Naked ladies

We call them "naked ladies" because they pop out of the ground unexpectedly with no clothes on - just a bright green stem with a bud at the top. But soon enough that bud opens up to reveal the "lady," a beautiful flower. Technically, and correctly, called Amaryllis belladonna , they grow as wildflowers in South Africa and they prefer hot and dry conditions. I can provide the hot if not the dry, but last fall I planted several of these bulbs in one of the driest beds in my garden and recently a few of them have come up to remind me of the bulbs I had almost forgotten. Not all of them have emerged by any means, but I live in hope. Later, by spring, the leaves should emerge around the base of the stem to provide nourishment to the bulb and, if all goes well, the ladies themselves will pop up again next fall. The plants have other popular names such as surprise lilies and resurrection lilies, both for obvious reasons. Some even call them hurricane lilies becaus

Throwback Thursday: The Muppet Personality Theory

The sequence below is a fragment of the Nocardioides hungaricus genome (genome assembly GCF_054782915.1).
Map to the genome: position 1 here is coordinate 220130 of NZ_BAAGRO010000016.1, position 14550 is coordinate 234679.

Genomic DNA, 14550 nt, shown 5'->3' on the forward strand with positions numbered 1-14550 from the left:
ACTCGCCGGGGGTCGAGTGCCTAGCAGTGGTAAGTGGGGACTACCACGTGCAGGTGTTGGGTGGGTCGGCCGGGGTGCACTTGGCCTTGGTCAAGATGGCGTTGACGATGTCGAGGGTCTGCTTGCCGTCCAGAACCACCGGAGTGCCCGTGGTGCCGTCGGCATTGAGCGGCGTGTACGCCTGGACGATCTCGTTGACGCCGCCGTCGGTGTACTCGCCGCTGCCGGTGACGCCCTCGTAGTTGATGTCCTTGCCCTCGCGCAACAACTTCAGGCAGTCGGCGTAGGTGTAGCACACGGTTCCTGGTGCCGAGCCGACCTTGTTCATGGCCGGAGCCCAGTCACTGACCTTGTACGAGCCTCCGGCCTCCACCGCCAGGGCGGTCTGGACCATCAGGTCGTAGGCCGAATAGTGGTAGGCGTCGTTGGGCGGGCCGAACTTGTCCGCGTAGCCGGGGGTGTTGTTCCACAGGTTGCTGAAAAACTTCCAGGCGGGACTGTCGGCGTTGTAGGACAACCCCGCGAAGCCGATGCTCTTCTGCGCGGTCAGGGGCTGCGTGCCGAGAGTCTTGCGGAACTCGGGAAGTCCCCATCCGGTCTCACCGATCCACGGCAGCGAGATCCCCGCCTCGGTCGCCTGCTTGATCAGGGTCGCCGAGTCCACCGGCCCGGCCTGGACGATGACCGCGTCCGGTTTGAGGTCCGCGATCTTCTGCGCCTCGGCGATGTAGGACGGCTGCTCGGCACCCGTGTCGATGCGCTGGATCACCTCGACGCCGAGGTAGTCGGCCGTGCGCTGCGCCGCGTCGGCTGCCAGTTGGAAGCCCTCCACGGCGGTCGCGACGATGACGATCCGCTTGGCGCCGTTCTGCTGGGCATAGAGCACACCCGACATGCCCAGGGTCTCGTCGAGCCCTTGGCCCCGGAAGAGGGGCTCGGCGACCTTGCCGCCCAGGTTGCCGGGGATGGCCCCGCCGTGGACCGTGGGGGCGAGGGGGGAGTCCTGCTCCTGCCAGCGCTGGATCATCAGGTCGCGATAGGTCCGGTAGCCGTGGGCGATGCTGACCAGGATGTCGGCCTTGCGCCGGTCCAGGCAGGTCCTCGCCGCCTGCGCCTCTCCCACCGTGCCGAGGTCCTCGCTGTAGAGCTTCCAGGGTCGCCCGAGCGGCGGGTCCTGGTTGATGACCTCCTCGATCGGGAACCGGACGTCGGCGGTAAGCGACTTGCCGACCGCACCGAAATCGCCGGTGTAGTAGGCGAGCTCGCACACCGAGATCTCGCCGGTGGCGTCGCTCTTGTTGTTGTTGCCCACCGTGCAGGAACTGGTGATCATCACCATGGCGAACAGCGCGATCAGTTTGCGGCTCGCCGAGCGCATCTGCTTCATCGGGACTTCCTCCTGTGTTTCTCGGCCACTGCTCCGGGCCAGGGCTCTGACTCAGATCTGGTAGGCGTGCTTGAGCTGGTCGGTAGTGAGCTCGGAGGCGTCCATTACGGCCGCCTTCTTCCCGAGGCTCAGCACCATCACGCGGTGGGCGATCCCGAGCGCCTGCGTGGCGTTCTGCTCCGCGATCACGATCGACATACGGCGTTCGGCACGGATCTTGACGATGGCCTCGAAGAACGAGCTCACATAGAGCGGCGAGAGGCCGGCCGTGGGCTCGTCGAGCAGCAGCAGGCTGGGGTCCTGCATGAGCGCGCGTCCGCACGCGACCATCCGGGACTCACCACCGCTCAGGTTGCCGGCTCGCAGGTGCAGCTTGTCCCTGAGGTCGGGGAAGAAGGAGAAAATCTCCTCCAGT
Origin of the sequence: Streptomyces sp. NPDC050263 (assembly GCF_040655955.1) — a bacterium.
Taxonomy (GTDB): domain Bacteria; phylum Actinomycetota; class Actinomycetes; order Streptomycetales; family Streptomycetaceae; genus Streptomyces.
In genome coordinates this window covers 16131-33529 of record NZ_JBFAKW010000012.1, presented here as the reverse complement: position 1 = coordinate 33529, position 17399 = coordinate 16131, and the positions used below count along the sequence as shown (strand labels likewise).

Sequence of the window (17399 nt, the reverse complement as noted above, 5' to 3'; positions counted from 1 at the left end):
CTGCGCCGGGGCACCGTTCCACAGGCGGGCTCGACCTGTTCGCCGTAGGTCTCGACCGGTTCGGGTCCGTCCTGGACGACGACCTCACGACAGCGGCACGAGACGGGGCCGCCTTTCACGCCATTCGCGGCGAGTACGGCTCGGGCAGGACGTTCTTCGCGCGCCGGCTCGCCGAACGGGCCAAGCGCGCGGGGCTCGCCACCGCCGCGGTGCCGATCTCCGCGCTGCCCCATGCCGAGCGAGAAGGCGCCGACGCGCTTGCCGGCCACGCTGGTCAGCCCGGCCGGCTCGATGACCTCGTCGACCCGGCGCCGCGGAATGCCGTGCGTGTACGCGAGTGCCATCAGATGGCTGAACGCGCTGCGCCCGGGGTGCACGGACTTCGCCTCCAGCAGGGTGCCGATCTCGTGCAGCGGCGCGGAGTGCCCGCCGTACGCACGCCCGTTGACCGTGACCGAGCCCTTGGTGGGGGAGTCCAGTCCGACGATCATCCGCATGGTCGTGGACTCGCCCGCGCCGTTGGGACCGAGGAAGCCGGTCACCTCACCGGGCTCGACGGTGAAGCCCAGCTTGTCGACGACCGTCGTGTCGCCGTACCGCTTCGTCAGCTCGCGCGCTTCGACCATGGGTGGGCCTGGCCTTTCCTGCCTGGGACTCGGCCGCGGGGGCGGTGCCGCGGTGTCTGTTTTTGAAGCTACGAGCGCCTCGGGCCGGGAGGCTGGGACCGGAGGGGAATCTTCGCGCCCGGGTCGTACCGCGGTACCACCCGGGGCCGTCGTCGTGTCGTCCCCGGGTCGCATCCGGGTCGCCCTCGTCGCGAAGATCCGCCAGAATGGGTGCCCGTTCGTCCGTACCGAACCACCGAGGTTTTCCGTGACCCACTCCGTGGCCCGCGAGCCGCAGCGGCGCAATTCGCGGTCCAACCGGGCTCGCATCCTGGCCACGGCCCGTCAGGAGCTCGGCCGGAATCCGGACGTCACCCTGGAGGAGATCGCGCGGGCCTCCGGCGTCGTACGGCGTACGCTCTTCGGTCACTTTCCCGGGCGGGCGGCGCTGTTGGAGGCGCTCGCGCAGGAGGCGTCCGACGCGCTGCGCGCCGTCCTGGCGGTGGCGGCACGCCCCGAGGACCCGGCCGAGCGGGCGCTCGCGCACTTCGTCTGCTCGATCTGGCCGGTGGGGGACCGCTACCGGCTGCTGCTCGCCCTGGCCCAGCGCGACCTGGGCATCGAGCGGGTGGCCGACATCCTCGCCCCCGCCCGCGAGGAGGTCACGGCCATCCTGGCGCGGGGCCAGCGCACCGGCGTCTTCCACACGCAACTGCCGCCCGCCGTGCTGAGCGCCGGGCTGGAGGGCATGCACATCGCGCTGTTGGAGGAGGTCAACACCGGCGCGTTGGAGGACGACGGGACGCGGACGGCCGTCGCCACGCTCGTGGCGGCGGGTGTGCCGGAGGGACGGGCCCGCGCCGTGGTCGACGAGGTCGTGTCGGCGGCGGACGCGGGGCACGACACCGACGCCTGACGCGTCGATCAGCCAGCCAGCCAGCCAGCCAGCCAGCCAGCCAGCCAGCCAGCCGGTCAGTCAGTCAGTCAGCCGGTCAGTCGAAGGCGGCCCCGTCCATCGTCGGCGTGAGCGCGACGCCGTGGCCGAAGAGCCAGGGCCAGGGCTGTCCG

Bert and Ernie of Sesame Street are making headlines again this week. Not bad for almost fifty-year-old beings made from felt. Of course, the reason they are in the news is a bit weird. Some people have their knickers all in a twist because they have decided that Bert and Ernie are gay . Let me break this to those people gently: Bert and Ernie are muppets. They are made of felt. They do not have a sex life!  Anyway, in looking at the traffic on my blog the last few days, I noticed that several people had accessed a post that I wrote back in June of 2012 called "The Muppet Personality Theory." So, thank you, Bert and Ernie! My post had been in response to a piece that I read in Slate . Dahlia Lithwick, in case you don't know, is a talented journalist who covers the Supreme Court for Slate and also frequently appears on various television and radio news shows to share her expertise. She's the main reason why I still include Slate in my daily roundup of news feeds.